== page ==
Jen Shroder will never address any of your alledged "ridiculous claims". Instead, she will talk about unrelated, or only tangentally related subjects. She will attribute you with things that you did not say, then attack these strawmen. She will claim that you are a big meany for calling her article "stupid". She will stick to her claim that your original entry was on August 11, not August 10, and that contrary to what you have said about commenting, you somehow were able to prevent her from commenting on your original entry (you sneaky meany, you.)
She will not address the core issue, which is the fact that the article's title, "Accused Terrorist Wrote School Guidelines with ACLU" is simply NOT TRUE. It is FALSE. Even by reading and using her own references.
I want to Congratulate you on your Psychic Skeptic Powers. (giggle)
I think you are right on target with what you have predicted.
Jen is either delusional or a liar.
Ed said: In point of fact, the American Muslim Council is the ONLY Muslim group on the list of organizations that signed on to support this document, ...
I checked the linked document Ed, and doesn't it also list the North American Council for Muslim Women as a signatory?
Oops, you're right Dave. There are two. I did miss that one.
Oh, let's be charitable. It's not really fair to kick her too much, is it, given that she's out of her freaking mind? (But it's fun, innit?)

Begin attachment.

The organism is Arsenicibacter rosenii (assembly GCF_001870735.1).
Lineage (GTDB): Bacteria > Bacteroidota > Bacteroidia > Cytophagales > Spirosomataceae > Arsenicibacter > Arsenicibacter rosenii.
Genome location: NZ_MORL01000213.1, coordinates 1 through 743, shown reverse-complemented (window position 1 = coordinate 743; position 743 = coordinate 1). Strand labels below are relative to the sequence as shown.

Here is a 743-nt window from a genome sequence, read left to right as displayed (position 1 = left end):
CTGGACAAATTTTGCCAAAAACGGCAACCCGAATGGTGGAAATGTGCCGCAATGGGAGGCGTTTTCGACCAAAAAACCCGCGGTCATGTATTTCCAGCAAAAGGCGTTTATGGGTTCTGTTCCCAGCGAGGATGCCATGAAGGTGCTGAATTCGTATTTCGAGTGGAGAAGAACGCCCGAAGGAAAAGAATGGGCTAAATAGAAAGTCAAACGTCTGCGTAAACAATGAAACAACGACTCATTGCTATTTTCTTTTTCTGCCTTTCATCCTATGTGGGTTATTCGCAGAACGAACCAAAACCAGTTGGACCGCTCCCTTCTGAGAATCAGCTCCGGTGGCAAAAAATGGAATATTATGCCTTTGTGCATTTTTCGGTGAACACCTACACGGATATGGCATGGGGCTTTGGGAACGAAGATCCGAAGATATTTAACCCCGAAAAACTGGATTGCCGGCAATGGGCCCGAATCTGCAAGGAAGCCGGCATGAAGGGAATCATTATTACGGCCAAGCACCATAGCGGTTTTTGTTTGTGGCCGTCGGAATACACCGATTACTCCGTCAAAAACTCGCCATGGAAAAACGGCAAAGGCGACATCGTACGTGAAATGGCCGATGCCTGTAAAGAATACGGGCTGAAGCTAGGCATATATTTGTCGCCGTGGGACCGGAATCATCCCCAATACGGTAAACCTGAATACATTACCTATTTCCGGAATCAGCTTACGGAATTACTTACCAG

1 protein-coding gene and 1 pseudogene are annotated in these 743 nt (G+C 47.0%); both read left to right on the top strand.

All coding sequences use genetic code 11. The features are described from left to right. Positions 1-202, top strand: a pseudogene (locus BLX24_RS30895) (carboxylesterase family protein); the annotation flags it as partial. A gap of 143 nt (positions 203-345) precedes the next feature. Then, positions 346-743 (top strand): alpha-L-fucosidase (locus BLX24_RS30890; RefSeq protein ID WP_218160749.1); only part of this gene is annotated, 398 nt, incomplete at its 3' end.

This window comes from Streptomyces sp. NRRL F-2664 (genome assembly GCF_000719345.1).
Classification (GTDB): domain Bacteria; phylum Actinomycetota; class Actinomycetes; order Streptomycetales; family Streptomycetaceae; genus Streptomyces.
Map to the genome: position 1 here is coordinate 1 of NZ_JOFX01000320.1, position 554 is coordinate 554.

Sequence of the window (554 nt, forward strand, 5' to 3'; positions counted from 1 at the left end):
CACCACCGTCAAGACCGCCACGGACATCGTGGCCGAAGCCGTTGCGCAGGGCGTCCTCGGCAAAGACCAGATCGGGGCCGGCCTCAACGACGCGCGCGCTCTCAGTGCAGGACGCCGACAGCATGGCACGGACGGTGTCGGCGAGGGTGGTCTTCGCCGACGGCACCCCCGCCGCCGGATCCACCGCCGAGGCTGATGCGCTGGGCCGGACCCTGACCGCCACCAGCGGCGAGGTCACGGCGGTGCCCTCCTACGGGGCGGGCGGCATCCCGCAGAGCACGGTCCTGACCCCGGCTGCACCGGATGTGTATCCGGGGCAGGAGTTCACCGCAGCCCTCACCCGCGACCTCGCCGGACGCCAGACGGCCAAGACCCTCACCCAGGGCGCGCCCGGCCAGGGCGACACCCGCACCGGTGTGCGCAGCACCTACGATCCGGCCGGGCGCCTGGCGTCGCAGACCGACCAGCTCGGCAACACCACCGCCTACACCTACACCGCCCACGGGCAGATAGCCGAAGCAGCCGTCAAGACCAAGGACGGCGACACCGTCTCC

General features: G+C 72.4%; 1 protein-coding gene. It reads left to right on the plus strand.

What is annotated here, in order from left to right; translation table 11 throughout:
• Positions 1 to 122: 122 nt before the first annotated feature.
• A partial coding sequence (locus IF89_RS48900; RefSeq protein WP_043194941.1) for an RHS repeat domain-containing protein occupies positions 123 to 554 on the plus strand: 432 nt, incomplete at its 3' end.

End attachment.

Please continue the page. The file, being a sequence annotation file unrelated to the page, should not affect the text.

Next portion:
Holy crap, Jim, I hadn't even seen that part of the website. Unbelievable.
Ed wrote: On a lower post, Jen Shroder seems to think that I've blocked her from commenting.
Ms. Shroder doesn't appear to be the most technically ept (well, it should be the opposite of 'inept') person. Some time ago, she appears to have misunderstood the concept of an email worm that lies about it sender address, and blown it up into a massive conspiracy in which her computer was 'hacked' by the Democratic Party and/or the ACLU and/or CAIR, etc., in an attempt to frame her.
Best quote from her 'investigations' of the hacking: Also, security stopped my "windows explorer" from trying to send data to 127.0.0.1. For those not familiar with the vagaries of IP, that address refers to your own computer.
Oh, let's be charitable. It's not really fair to kick her too much, is it, given that she's out of her freaking mind?
Holy Crap (to coin a phrase.)
Can you say "lunatic"? I knew you could. ;)
She sounds like the type of person who might kill her kids and then say "God told me to do it".
I'm only and engineer so I'm not an expert but she sounds psychotic to me... mabye a bit of delusional paranoia thrown in for good measure.
Aaron's comment about the computer worm and Ms. Shroder's paranoid delusions has me laughing so hard I can hardly see to type. Funniest thing I've seen in quite some time.
Wow, I just followed the link that Aaron left and I'm laughing my ass off too. Can you imagine those poor FBI agents on the other end of the phone as this fucking whacko rants incoherently about her suspicious netstats and the grand conspiracy of gay Muslim pedophiles and textbook publishers who are out to get her? They must have been just shaking their head and biting their tongues to avoid saying, "Lady, you got a virus emailed to you. It happens to millions of people every day and it was probably sent by a teenager in Lithuania who doesn't know Jen Shroder from Ricky Shroder."